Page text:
Section 1.2 has explained that statistical testing often refers to the concepts of parameter and reference population. Section 4.3 has shown that the mean, standard deviation and correlation are parameters of the multinormal distribution, so that this distribution and others play a key role in testing quantitative data. When the data are semiquantitative, however, it does not make sense to compute statistics such as the mean or the standard deviation. In that case, hypothesis testing must be conducted with nonparametric statistics. Nonparametric tests are distribution-free, i.e. they do not assume that the samples were drawn from a population with a specified distribution (e.g. multinormal). Because of this, nonparametric statistics are useful not only when descriptors are semiquantitative, but also when quantitative descriptors do not conform to the multinormal distribution and researchers do not wish, or succeed, to normalize them. Many of the nonparametric tests are called ranking tests, because they are based on ranks of observations instead of actual quantitative values. Another advantage of nonparametric statistics is computational simplicity. Last but not least, nonparametric tests may be used with small samples, a situation that frequently occurs with ecological data. Nonparametric measures corresponding to the mean and variance (Section 4.1) are the median and range, respectively.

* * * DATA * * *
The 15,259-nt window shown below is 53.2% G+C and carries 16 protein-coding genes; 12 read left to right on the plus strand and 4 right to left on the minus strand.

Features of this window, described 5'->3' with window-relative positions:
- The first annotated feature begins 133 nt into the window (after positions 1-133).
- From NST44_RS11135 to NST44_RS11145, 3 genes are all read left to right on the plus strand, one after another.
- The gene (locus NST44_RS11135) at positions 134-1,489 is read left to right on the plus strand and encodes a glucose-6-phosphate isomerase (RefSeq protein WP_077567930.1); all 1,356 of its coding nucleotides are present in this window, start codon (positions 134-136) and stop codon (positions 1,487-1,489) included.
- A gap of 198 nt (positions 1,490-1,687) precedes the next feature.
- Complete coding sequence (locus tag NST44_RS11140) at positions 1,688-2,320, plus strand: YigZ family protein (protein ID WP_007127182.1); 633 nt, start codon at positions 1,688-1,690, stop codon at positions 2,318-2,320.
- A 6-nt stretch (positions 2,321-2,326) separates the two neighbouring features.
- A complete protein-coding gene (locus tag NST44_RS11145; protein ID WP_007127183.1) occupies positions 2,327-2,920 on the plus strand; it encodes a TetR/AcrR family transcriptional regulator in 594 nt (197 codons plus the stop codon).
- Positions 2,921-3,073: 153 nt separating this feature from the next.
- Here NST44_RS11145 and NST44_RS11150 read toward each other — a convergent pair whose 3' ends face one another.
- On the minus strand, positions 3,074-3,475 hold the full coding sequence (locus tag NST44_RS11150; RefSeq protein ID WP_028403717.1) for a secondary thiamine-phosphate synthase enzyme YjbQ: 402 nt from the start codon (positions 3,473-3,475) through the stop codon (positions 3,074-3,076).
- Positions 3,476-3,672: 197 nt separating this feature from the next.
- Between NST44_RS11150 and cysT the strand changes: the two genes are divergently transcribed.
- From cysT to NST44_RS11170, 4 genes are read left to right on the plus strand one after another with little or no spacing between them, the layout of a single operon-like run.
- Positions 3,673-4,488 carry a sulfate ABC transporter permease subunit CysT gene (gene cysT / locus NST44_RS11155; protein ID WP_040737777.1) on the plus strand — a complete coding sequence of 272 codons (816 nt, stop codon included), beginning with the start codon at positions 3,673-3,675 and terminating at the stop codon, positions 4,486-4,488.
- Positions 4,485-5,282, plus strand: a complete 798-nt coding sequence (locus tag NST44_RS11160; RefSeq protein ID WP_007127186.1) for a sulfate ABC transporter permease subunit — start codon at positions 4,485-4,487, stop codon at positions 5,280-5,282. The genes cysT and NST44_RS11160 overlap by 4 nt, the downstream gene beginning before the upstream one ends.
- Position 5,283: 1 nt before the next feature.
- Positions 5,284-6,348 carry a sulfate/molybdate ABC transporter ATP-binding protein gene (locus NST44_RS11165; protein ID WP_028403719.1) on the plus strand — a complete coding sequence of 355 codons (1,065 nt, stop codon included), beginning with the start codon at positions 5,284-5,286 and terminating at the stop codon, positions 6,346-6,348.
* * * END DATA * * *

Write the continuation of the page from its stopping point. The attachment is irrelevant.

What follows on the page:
Nonparametric statistics cover all statistical methods developed for analysing either semiquantitative (rank statistics; Sections 5.2) or qualitative (Chapter 6) data. Rank statistics should always be used in the following situations:
yi yi yi
Figure 5.1 Three types of monotonic relationships between two descriptors: (a) linear (increasing and decreasing); (b) logistic (increasing monotonic); (c) atypical (decreasing monotonic).
1) One or several descriptors among those to be compared are semiquantitative.
Monotonic 2) The purpose of the study is to evidence monotonic relationships between quantitative descriptors. In a monotonic relationship, one of the descriptors keeps increasing or decreasing as the other increases (Fig. 5.1); the increase (or decrease) is not necessarily linear or smoothly curvilinear.
3) One or several (quantitative) descriptors are not normally distributed (see Section 4.7 for tests of normality and multinormality) and researchers do not wish to normalize them or do not succeed in doing so. Normalizing transformations are described in Subsection 1.5.6.
4) The number of observations is small.
The present Chapter first summarizes the methods available in the nonparametric approach, with reference to the corresponding parametric methods (Section 5.1). Ranking tests are then described for analysing relationships (Section 5.2) among groups of qualitative, semiquantitative, or quantitative descriptors and (Section 5.3) among groups of descriptors with mixed levels of precision (R analysis: Section 7.1). Most statistical computer packages include nonparametric procedures.
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